Submitted by David Anderson.
The news this morning – on this National Marshmallow Toasting Day, August 30 – says a 15 percent increase in licenses to hunt and fish in Washington has been proposed.
If there was one thing I looked forward to at the end of a long day with my dad having escaped to – and traipsed about – the forest, clambering laboriously back and forth and up and down switchbacks and bushwhacking our way over and under fallen trees through dense underbrush and other infernal objects that impeded our access to yet another deep dark pool to catch illusive brook trout, it wasn’t toasted marshmallows.
It was hot Jell-O, and stories dad told of days long since gone by.
Of the night, during the war, they had the town surrounded, the escaping enemy very possibly to cross the bridge dad and others were guarding.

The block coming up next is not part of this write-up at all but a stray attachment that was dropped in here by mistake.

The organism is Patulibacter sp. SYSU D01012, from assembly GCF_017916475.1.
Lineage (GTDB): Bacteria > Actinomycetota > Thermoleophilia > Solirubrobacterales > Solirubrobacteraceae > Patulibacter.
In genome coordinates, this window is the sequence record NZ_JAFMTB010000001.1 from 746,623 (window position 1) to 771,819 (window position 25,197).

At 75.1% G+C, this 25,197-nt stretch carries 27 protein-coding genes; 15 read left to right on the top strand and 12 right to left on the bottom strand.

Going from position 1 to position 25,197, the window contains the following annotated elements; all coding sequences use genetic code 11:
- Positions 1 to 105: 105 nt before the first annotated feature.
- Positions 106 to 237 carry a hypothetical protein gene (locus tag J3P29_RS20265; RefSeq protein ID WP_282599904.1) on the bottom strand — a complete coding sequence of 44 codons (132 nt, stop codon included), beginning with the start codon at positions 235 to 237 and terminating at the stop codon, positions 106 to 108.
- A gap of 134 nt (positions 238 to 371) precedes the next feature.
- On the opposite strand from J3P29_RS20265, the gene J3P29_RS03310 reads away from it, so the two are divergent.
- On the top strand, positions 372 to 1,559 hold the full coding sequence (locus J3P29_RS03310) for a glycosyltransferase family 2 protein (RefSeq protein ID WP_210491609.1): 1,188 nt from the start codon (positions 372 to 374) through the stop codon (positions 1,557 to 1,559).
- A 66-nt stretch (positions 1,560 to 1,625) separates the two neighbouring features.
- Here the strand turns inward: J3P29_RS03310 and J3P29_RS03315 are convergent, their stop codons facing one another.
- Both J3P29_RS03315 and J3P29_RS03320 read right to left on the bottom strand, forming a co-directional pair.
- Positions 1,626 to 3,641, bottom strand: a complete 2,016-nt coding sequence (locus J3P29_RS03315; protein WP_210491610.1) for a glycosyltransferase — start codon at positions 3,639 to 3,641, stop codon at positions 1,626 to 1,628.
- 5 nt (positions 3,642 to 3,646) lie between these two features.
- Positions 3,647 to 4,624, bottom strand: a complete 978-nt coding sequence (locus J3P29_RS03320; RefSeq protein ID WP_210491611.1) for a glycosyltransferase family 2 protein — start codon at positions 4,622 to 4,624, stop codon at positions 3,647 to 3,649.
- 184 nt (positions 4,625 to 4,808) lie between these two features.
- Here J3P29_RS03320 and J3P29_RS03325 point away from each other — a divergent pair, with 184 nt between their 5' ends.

Of how he met the gal who would be my mom on a train to Texas, dad ‘escaping’-as-it-were from paratroop-school, dad’s fear of heights prompting his granted transfer, and thus the train ride, and thus my mom.
Of ending up in the 10th Mountain Division – the ski troops – and blitzing about the Italian countryside in his medic jeep with the red cross flag on top, trying to catch escaping chickens for dinner.
Of how proud he was to have served his country at a most crucial time in its history; of the red-white-and-blue; of how blessed we were to call America home.
To rekindle the dying embers of these memories; to reignite – like those evening s’mores – the fire and fervor of patriotism; to reinforce the confidence to face boldly what the future shall be based upon what such boldness caused the past to become, there’s nothing like dads escaping with their sons to those solitary places where those stories can be told.